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Monday, December 8, 2008

Online Collaboration Tools - New Technologies And Web Services - Sharewood Guide Dec 08 08

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Tired of having to manually sync documents between your different computers and your mobile devices? I have an online collaboration solution for you that can synchronize folders across Windows, OS X, and mobile platforms... easily and quickly. Or perhaps you need a program that lets you take notes in real time with your colleagues. Today, I have selected for you eight collaboration tools that can assist you with these and other online collaboration needs, and brought them together in this issue of the Sharewood Guide.

Photo credit: xyzproject edited by Andre Deutmeyer

Some of the online collaboration tools I reviewed share the same features, like collaborative editing or file sharing. Others are completely unique, for example one of the tools brings new meaning to the term "whiteboard". But each and every one of the them promises to do one thing: allow groups, whether geographically distributed or sitting across the conference table from each other, to work together faster and more efficiently than before.

Here the eight online collaboration tools I have personally selected for you this week:

  • Live Mesh - A cross platform file synchronization solution built by Microsoft that also has remote desktop features built in.
  • VMukti - Provides online video and audio conferencing, chat, file search, collaborative whiteboard, file-sharing, presentation, remote monitoring / controlling / sharing, scheduling feature and more.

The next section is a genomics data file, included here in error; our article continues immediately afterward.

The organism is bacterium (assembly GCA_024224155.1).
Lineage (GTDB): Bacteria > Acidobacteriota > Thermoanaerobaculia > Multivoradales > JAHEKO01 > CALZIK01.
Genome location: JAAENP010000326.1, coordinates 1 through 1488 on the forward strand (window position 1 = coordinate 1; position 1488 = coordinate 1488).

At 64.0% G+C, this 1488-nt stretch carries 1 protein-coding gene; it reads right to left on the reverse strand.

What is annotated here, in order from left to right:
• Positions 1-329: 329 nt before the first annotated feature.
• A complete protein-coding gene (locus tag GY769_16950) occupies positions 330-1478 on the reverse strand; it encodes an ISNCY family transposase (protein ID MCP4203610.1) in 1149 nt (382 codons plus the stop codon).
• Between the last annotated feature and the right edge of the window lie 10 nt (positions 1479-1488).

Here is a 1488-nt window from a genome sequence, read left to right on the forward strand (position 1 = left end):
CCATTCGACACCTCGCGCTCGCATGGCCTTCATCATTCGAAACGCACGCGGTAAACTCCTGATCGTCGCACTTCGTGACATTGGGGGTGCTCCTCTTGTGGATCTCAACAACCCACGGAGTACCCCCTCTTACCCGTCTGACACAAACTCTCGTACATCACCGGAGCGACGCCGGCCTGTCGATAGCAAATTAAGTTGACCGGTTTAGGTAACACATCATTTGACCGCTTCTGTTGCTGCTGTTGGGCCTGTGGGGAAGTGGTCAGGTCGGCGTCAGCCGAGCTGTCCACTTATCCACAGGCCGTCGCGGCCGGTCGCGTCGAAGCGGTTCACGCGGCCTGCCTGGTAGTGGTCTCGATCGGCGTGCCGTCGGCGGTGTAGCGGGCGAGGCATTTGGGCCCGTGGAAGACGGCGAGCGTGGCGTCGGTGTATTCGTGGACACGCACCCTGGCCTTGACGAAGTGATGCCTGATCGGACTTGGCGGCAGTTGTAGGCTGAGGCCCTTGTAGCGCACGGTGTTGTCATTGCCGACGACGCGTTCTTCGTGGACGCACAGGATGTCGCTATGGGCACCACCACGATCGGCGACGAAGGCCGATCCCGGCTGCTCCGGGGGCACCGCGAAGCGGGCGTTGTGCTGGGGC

• Lotus Unyte - Allows users to share documents, screen share, and have remote desktop control from any computer.
  • Mindquarry - An open source online collaborative platform for file sharing, task management, team collaboration and Wiki editing via a downloadable desktop client.
  • Dabbleboard - An easy to use online collaborative whiteboard with built in voice and video chat functions.
  • TextFlow - A new way to track changes and collaborate on Word documents, Google Doc, and other text files.
  • WriteWith - Online collaborative word processing with more functionality than Google Docs.
  • Etherpad - An online collaborative notepad that allows simultaneous editing and tracks changes.

  1. Live Mesh


    Live Mesh is a great new cloud based service offered by Microsoft that allows you to synchronize files across Windows, OS X platforms, and with your mobile devices, so you always have the latest versions handy and easily accessible. Live Mesh provides you with 5 GB of free storage space to do this. Live Mesh can also serve as an online collaboration environment that allows others to access your files from any device via the web and notifies you whenever someone changes a file.

    Live Mesh further enhances online collaboration by giving you remote desktop functionality. Live Mesh allows you or others to connect to your other computer and access its desktop and the applications on it as if you were sitting right in front of it.